So even assuming there are no late fees for not paying in full by payday, a $100 loan will cost $365/year, plus you have to pay back that $100. Um, yeah. Good deal. Payday loans make credit cards look like a wise spending decision. After all, most credit cards have an APR in the teens. Or maybe around 30%. Which is a steal compared to a payday loan.
So what is the solution to unexpected expenses? A savings account with a few hundred dollars in it, saved bit by bit by cutting unnecessary spending. Or, barring that, a credit card. Payday loans are like buying a one-way ticket to insurmountable debt. Buyer beware, indeed!
Credit Slips, and NACA general counsel Ira Rheingold point out that Senator Tim Johnson of South Dakota wants to roll back the recent legislation limiting interest rates on loans to service members. This was a landmark piece of legislation, although we would rather see it applied to the entire lending industry. Who really needs more than 36% interest, anyway?
Apparently, Senator Johnson thinks that the law “may have a lot of unintended consequences that will go far beyond just the payday industry” and says that “[w]e are going to have to revisit that issue and make sure that the end result of this legislation isn’t to deny military members and their families access to banking services that they’ve always assumed would be there.” Somehow that just doesn’t square.
Here’s what we think is going on. Under federal law, the interest rates a lender may charge are governed by the laws of the state in which the lender is incorporated. Take a look at the information for your credit card when you get a chance. There is a 100% chance (well, maybe there’s a rogue, but I don’t see how they would stay in business) your credit card company is incorporated in either Delaware or South Dakota. Your payday lender? Same thing.
Wonder why that is? Guess which states have no usury law. Yup. Delaware and South Dakota.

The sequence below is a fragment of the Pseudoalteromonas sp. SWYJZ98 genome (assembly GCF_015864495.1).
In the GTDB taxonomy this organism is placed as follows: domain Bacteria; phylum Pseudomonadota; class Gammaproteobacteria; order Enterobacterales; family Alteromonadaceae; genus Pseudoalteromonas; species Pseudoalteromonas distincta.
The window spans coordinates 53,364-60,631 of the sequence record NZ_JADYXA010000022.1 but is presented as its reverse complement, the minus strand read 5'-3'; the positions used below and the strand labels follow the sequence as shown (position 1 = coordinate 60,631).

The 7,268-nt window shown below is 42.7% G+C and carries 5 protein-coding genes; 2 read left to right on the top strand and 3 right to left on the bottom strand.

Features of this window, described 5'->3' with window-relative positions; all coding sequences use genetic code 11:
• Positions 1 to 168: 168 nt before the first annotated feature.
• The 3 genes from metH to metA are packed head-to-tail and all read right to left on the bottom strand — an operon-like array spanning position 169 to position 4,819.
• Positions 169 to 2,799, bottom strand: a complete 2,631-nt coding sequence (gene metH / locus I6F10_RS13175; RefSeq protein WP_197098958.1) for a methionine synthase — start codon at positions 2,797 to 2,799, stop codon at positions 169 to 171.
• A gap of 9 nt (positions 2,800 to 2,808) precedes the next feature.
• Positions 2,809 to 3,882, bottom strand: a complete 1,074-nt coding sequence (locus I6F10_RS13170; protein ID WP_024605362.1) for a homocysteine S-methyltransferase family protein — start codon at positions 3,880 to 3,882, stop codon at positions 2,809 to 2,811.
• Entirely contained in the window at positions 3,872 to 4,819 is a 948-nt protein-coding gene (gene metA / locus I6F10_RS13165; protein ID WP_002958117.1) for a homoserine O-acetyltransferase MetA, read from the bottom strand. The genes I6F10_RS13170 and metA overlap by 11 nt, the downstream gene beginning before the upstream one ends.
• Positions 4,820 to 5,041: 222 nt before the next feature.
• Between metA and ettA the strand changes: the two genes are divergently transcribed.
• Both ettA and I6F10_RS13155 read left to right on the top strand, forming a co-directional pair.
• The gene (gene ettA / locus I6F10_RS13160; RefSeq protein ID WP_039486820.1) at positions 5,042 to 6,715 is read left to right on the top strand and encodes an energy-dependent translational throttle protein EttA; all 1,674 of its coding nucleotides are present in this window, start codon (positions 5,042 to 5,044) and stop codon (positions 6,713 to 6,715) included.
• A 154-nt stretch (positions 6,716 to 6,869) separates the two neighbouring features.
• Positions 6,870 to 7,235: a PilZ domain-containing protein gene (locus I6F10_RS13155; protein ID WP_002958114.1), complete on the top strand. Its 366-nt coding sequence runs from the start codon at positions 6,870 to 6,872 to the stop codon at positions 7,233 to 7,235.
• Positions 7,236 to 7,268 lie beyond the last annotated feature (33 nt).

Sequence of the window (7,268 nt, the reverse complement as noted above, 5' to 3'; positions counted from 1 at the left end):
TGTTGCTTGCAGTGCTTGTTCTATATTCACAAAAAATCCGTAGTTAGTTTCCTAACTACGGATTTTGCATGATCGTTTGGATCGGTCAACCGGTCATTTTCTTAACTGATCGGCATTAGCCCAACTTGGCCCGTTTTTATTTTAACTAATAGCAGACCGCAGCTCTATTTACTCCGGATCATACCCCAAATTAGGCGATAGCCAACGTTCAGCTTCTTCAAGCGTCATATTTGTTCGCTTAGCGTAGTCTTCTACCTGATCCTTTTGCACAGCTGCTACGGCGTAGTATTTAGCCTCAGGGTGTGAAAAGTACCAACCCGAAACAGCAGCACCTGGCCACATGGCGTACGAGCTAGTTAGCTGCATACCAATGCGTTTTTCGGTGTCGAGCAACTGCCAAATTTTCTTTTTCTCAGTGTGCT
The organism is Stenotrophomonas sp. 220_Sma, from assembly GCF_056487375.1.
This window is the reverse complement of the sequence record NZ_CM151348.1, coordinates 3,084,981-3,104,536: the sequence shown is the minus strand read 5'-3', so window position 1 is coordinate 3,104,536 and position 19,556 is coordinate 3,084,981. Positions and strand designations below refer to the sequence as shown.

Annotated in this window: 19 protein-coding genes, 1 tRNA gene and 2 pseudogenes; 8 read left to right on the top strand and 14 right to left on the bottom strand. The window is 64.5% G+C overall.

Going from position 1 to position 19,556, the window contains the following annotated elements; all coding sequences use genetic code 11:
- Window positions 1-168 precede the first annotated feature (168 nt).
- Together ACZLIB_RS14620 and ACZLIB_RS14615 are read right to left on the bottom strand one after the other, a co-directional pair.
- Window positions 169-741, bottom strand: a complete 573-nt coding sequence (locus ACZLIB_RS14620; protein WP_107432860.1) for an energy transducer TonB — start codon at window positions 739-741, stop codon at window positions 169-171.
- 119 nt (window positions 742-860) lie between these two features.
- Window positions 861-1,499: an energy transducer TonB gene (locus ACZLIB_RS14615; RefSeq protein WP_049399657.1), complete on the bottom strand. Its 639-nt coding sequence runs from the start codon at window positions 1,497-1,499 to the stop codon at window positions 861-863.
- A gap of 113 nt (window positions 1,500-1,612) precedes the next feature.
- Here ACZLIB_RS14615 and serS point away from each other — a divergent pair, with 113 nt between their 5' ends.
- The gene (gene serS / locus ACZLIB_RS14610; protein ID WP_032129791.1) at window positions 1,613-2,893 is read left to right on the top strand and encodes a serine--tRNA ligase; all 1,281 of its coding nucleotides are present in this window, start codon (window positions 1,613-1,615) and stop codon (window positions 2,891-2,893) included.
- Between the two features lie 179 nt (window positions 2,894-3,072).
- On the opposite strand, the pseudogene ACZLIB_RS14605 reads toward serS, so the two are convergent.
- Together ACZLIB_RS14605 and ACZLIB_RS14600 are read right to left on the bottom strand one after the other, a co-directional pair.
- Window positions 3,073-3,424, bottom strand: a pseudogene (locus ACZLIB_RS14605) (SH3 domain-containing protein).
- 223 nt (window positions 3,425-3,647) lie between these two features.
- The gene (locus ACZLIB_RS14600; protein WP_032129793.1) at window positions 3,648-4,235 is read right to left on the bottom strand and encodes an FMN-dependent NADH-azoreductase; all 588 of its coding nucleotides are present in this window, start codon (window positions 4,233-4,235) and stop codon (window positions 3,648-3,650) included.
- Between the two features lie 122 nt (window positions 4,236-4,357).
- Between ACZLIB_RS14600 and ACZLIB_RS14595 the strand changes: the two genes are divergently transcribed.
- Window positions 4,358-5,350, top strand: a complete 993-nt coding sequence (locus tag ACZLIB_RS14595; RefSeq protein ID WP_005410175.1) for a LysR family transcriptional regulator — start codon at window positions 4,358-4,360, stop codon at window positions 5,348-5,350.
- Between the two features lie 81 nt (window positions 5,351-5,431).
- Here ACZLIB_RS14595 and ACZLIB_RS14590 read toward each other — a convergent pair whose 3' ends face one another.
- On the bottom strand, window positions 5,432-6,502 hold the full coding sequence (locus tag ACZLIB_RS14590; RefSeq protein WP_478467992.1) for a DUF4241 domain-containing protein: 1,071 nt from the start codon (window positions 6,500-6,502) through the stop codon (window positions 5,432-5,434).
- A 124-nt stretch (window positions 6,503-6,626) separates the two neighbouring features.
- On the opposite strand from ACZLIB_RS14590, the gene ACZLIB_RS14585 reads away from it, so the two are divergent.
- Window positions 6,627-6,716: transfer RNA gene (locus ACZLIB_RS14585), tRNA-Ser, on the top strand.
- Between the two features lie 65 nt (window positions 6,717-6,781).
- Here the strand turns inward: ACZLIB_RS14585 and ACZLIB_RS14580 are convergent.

Wait, where was Senator Johnson from again? Oh yeah, South Dakota. It all makes sense now.
Just goes to show you, it doesn’t matter who is in Congress; few politicians are on the side of consumers.
Article no longer available at CreditSlips.org.
DRM, or digital rights management, is the term applied to the media industries feeble and damaging attempts to limit your idea to use the music and movies that you buy. I’m sure everyone has heard that the RIAA (Recording Industry Association of America, or of A-holes, or something) is suing everyone whose address they can find, regardless whether they even have a computer, are dead, or don’t even know what a computer is.
And now, in a great test of consumers’ rights to fairly use the media they buy, Paramount and the MPAA (Motion Picture Association of America/A-holes) have sued Load ‘N Go, a company who sells iPods and DVDs, and if you buy the two together, rips the DVDs you buy to the iPod. One would think there is no problem here, but the MPAA argues that the very act of ripping the DVD is a violation of its copyright. Does that make sense to anyone else?
The main problem here is that judges and legislatures seem so out of touch with technology that this sort of fair use seems somehow sinister. It isn’t. Let’s hope that Load ‘N Go has the means to challenge the lawsuit, and that the courts give them a full and fair hearing. And that Congress sits up and takes notice of the absurdity of the situation made possible (or at least conceivable), apparently, under current copyright laws.
I’m sure by now everyone has heard of the UCLA student, Mostafa Tabatabainejad, who chose to leave the library rather than show his ID. The police apparently stopped him on his way out and started tasering the hell out of him. This is apparently the third in a string of incidents caught on video recently in LA. ACSBlog linked to this YouTube video of the event.
It is hard to see how the officers could justify their actions, especially as multiple witnesses reported that Tabatabainejad was heading for the door when they started to work him over. As you can see, their treatment of him seems uncalled-for and sadistic. I admire the restraint of the onlookers, actually. Police behavior like this was just asking for a mob reaction.